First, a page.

'A miracle': So close to death, Hugh Suggs battles back
Suggs says he remembers being in the medical helicopter and having what he described as an out-of-body experience, his detached soul looking down at his mangled body. He says when a voice asked him if he wanted to live, he answered yes.
Hugh Edward Suggs, of Lake City, holds back tears after blowing out the candles on his cake during a party for Suggs' 53rd birthday at the Shands Rehab center, in Gainesville, Feb. 26, 2012. Suggs has been in rehab since a horrible accident in which he lost both his legs and this is first time he has had a chance to see members of his family and friends. Suggs holds the unofficial record now for the most units of blood transfused, more than 150 units.
March 1, 2012 Reported at [Gainesville.com], [Poetry and music benefit for poet Suggs] and a [newspaper clipping about the accident] - Hugh "Eddie" Suggs was running a leaf blower outside a fast-food restaurant in Lake City one day in October when a fully loaded log truck jumped a curb and changed his life. The front of the truck knocked him down, and four rear wheels rolled over his legs. He didn't feel a thing — no pain or shock — as his limbs were crushed and torn away. "I lost all of my meat here," he said this week, gesturing toward his midsection. "I think one of my legs was left in the road."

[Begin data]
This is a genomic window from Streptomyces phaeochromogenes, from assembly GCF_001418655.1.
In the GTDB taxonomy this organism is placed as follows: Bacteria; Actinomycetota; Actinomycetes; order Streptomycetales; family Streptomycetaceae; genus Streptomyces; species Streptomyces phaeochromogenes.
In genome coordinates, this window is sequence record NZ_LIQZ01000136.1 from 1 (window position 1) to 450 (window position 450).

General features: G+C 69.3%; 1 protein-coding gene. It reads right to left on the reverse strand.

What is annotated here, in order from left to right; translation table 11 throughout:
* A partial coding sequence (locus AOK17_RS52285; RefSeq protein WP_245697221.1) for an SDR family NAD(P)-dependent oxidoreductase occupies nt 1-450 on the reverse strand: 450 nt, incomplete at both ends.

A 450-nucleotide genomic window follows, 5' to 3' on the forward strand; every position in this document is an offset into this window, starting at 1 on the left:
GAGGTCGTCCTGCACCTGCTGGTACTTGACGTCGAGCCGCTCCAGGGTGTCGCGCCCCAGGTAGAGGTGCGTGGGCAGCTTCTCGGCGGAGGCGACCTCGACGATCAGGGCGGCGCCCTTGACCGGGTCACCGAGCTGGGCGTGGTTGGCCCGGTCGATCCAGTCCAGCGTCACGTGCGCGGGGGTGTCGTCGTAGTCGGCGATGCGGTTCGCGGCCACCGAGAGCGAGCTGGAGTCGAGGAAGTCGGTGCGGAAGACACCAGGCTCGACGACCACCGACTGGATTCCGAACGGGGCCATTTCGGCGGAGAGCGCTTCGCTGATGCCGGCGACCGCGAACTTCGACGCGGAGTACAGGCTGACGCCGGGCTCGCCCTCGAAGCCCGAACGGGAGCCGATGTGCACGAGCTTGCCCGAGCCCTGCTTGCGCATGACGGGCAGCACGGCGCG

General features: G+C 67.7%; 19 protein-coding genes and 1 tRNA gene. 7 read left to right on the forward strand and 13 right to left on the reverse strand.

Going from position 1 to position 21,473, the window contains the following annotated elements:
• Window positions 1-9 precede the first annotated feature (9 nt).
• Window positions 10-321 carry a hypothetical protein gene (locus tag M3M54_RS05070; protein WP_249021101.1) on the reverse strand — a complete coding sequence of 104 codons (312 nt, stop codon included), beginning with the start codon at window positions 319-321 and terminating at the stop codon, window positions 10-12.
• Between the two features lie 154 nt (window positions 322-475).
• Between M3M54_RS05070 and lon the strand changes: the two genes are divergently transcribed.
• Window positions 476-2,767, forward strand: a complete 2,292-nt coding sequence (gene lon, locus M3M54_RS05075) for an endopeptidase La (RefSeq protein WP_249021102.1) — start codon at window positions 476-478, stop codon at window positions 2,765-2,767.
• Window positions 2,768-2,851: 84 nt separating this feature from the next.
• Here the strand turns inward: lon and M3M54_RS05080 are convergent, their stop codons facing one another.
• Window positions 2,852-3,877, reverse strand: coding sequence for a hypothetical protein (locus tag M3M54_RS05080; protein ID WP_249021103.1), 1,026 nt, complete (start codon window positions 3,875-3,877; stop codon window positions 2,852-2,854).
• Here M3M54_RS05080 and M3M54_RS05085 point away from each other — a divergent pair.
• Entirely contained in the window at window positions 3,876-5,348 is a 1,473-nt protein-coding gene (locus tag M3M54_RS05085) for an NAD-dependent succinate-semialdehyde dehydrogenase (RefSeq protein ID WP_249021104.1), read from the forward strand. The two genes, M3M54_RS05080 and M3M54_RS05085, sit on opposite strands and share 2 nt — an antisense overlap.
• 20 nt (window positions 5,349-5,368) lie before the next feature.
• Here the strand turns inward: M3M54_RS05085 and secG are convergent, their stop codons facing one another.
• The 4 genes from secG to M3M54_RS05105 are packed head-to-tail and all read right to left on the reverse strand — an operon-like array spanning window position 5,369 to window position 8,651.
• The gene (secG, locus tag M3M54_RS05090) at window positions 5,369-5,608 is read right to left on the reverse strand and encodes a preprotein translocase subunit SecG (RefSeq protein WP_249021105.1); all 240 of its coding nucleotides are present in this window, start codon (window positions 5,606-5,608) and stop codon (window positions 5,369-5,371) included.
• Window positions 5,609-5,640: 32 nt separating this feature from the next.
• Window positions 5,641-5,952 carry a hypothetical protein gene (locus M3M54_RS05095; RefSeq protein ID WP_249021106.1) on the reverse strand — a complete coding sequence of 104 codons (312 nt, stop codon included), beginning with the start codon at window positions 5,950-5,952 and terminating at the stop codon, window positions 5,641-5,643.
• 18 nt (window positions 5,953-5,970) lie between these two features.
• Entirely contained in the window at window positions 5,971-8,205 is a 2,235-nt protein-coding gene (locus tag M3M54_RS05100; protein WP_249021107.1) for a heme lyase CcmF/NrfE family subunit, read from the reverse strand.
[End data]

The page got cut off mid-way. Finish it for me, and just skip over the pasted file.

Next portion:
Suggs says he remembers being in the medical helicopter and having what he described as an out-of-body experience, his detached soul looking down at his mangled body. He says when a voice asked him if he wanted to live, he answered yes. Whether it was a divine spirit, the healing hands at Shands at the University of Florida taking him through more than 20 surgeries, or the record amount of blood products used at the trauma center — enough for 11 full body blood replacements — he survived.
Instead of a funeral, his family gathered Sunday at Shands Rehab to help him blow out a candle on a cake for his 53rd birthday. On Thursday, 168 days after the accident, he rolled out of the rehabilitation center and went home. Suggs now says he can't take anything for granted. Twenty-eight days ago, he was able to sit up. His right arm was injured in the accident, but within the past seven days, he has been able to put his right thumb to his right forefinger. And if he's ever going to stand upright again, it's going to be on prosthetic feet.
Tears surface easily — whether it's about the most profound facts of existence or the most mundane. "I think I was saved for a reason," he said, his voice trembling. He recalls his wife asking him what he wanted done with his shoes. Just recounting that causes him to choke up. "I hadn't really thought about how I couldn't wear my shoes anymore," he said with a gasp.
‘In the hands of God'
The last time he was standing, the 1977 North Marion High School graduate and owner of Aardvark Yard Work had almost finished a job with his 24-year-old son, Devin. He said he and the log truck driver exchanged glances and nodded at each other. Then the truck turned too tight and clobbered him. The driver was charged that day with using unsafe equipment, court records show.